“One large part of today’s discussions will be protecting the outside borders and how we reduce illegal migration to Europe,” Merkel said on arriving for the talks bringing together 16 of 28 EU national leaders. “There will also be a discussion about secondary migration, how do we treat each other fairly inside (the free-travel zone of) Schengen, how can we find a reasonable balance,” she added.
Although arrivals across the Mediterranean are only a fraction of what they were in 2015, when more than a million people reached Europe, a recent opinion poll showed migration was the top concern for the EU’s 500 million citizens.
Italy has long struggled to cope with arrivals and its new populist government has said it would reject any ideas that would see it handle even more people.
“We want to tackle the problem in a structural way. Our public opinion is asking for this,” Italian Prime Minister Giuseppe Conte said when arriving for the talks, adding he would propose his new ideas on migration. Under heavy pressure from voters at home, EU leaders have been fighting bitter battles over how to share out asylum seekers in the bloc.
"The new European Maritime and Fisheries Fund will continue to support the European fisheries sector towards more sustainable fishing practices, with a particular focus on supporting small-scale fishermen. It will also help unleash the growth potential of a sustainable blue economy towards a more prosperous future for coastal communities. For the first time, it will contribute to strengthening international ocean governance for safer, cleaner, more secure, and sustainably managed seas and oceans. Finally, the Commission is reinforcing the environmental impact of the Fund with a focus on protecting marine ecosystems and an expected contribution of 30% of its budget to climate change mitigation and adaptation, in line with the commitments agreed under the Paris Agreement.
Commissioner for Environment, Maritime Affairs and Fisheries, Karmenu Vella, said: "Healthy, well-managed oceans are a pre-condition for long-term investments and job creation in fisheries and the broader blue economy. As a global ocean actor and the world's fifth largest producer of seafood, the European Union has a strong responsibility to protect, conserve and sustainably use the oceans and their resources. The Fund will allow Member States and the Commission to live up to that responsibility and invest into sustainable fisheries, food security, a thriving maritime economy, and healthy and productive seas and oceans."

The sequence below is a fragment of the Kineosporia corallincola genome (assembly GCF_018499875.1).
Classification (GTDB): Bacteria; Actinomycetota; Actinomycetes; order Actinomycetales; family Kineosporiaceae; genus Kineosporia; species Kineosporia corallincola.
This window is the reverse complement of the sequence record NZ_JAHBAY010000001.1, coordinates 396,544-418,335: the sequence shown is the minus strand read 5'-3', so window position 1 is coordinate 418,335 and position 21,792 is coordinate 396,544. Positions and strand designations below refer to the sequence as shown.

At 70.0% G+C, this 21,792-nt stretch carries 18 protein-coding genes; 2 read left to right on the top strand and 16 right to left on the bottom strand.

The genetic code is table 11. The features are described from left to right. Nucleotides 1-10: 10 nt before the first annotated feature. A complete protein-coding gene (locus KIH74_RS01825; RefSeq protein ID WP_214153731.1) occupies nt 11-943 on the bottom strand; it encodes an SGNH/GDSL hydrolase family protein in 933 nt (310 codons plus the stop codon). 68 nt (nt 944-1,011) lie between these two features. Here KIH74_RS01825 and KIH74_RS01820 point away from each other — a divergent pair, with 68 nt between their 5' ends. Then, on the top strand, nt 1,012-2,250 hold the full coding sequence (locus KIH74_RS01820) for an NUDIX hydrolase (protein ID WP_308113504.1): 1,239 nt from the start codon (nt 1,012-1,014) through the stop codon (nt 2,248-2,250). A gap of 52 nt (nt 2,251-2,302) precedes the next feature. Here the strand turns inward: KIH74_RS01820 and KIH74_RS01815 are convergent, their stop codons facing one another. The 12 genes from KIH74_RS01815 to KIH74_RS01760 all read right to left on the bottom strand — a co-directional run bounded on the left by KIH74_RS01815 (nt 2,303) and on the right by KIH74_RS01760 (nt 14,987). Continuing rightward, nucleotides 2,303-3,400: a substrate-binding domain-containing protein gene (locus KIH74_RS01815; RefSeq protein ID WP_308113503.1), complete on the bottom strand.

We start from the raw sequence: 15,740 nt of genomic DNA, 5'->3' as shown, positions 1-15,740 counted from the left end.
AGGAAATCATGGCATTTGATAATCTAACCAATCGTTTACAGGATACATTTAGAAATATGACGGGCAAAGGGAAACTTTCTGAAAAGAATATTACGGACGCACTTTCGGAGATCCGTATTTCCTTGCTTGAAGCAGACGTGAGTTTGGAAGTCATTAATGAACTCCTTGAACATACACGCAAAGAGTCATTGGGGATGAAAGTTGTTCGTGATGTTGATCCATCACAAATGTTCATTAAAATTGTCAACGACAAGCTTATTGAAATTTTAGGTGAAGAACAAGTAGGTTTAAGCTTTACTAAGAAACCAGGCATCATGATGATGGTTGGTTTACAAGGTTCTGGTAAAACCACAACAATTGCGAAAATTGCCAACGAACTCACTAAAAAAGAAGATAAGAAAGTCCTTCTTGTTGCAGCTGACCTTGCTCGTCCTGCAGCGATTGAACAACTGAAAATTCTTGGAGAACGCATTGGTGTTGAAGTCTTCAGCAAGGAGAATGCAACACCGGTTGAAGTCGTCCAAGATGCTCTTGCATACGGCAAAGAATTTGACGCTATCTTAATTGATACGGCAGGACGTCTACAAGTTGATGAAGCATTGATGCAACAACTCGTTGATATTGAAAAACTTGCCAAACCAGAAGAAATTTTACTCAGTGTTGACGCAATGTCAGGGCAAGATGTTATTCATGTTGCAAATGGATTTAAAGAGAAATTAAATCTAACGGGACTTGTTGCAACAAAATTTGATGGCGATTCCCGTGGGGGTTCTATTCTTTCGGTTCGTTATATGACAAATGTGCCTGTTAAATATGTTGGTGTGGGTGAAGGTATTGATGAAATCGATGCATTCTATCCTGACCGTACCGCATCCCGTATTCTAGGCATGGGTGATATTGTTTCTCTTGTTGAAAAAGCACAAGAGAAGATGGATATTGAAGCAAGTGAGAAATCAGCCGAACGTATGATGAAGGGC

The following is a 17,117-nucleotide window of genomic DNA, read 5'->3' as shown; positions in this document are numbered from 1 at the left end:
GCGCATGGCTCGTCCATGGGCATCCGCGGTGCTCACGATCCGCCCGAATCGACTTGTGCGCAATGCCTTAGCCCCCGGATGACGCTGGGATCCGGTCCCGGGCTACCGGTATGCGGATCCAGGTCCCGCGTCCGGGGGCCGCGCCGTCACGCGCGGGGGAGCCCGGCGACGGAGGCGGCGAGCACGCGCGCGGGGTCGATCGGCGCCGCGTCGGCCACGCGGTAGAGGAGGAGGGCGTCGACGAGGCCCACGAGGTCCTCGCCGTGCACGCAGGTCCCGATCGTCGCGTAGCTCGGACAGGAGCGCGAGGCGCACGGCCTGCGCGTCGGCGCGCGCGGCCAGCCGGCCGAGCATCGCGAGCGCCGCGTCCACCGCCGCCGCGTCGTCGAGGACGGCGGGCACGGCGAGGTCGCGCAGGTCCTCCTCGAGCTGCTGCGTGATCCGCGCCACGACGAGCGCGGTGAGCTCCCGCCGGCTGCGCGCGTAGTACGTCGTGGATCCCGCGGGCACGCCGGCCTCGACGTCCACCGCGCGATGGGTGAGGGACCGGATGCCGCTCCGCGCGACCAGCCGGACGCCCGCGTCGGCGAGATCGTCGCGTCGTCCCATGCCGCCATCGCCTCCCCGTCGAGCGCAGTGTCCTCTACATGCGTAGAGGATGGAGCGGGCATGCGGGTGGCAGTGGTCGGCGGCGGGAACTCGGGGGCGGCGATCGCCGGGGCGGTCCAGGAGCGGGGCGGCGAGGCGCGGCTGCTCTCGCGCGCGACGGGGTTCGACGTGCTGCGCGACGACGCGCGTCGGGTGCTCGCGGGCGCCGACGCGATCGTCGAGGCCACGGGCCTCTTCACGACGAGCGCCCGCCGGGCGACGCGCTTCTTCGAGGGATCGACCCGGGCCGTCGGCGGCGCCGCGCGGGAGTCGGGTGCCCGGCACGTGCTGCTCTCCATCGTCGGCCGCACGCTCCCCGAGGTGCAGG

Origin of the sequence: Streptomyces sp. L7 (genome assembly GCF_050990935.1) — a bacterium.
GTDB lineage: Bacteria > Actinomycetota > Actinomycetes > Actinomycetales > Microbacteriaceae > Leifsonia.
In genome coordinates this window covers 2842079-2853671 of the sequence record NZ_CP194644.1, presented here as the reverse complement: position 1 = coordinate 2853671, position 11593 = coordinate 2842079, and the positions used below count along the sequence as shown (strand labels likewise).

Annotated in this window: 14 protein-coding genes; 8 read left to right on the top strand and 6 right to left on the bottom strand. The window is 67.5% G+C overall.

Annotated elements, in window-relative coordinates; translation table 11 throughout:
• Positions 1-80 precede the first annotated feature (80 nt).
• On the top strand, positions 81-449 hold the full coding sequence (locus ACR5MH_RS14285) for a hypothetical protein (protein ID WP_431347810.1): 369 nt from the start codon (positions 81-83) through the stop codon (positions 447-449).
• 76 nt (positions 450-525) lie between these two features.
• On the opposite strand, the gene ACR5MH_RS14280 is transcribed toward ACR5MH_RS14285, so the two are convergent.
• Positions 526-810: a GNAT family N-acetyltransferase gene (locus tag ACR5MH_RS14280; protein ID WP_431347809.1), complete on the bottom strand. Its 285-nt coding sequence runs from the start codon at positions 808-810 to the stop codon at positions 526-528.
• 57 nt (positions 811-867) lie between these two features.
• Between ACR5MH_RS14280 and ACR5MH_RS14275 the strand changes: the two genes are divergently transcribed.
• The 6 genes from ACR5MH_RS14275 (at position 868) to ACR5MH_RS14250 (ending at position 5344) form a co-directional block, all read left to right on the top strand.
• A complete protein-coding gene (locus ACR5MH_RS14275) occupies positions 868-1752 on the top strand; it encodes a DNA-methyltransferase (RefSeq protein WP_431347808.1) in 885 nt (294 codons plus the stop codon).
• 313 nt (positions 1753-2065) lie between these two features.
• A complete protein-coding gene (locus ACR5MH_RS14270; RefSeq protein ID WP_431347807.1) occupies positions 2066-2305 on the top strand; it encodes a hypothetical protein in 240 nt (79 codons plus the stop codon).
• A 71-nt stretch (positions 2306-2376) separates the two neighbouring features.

Fisheries are vital to the livelihood and cultural heritage of many coastal communities in the EU. Together with aquaculture, they also contribute to food security and nutrition. A particular focus of the Fund will be to support small-scale coastal fishermen, with vessels below 12 metres, which represent half of European employment in the fishing sector. Since the reform of the Common Fisheries Policy in 2014, progress has been made in bringing fish stocks back to healthy levels, in increasing the profitability of the EU's fishing industry, and in conserving marine ecosystems. The new Fund will continue to support these socio-economic and environmental objectives.
As regards the maritime economy, the Commission proposes to strengthen its support compared to the 2014-2020 period. This is a high-potential economic sector whose worldwide output is estimated at €1.3 trillion today and could more than double by 2030. The maritime fund will enable investment in new maritime markets, technologies and services such as ocean energy and marine biotechnology. Coastal communities will receive more and broader support to set up local partnerships and technology transfers in all blue economy sectors, including aquaculture and coastal tourism.
In the context of the United Nations' 2030 Agenda for Sustainable Development, the Union has also committed at international level to make seas and oceans safer, more secure, cleaner and more sustainably managed. The new European Maritime and Fisheries Fund will support these commitments for better international ocean governance. It will, among others, also provide the necessary funding to improve maritime surveillance, security and coastguard cooperation.
To ensure that the fund is both efficient and effective, it comprises several new features, such as:
- Simplification and a wider choice for Member States, who will now be ableto target support to their strategic priorities, instead of having to choose from a ‘menu' of eligible actions.
- Better alignment with other European Union funds. Rules applying to all structural and investment funds are set out in a Common Provisions Regulation.
- A better targeting of support to the achievement of the Common Fisheries Policy."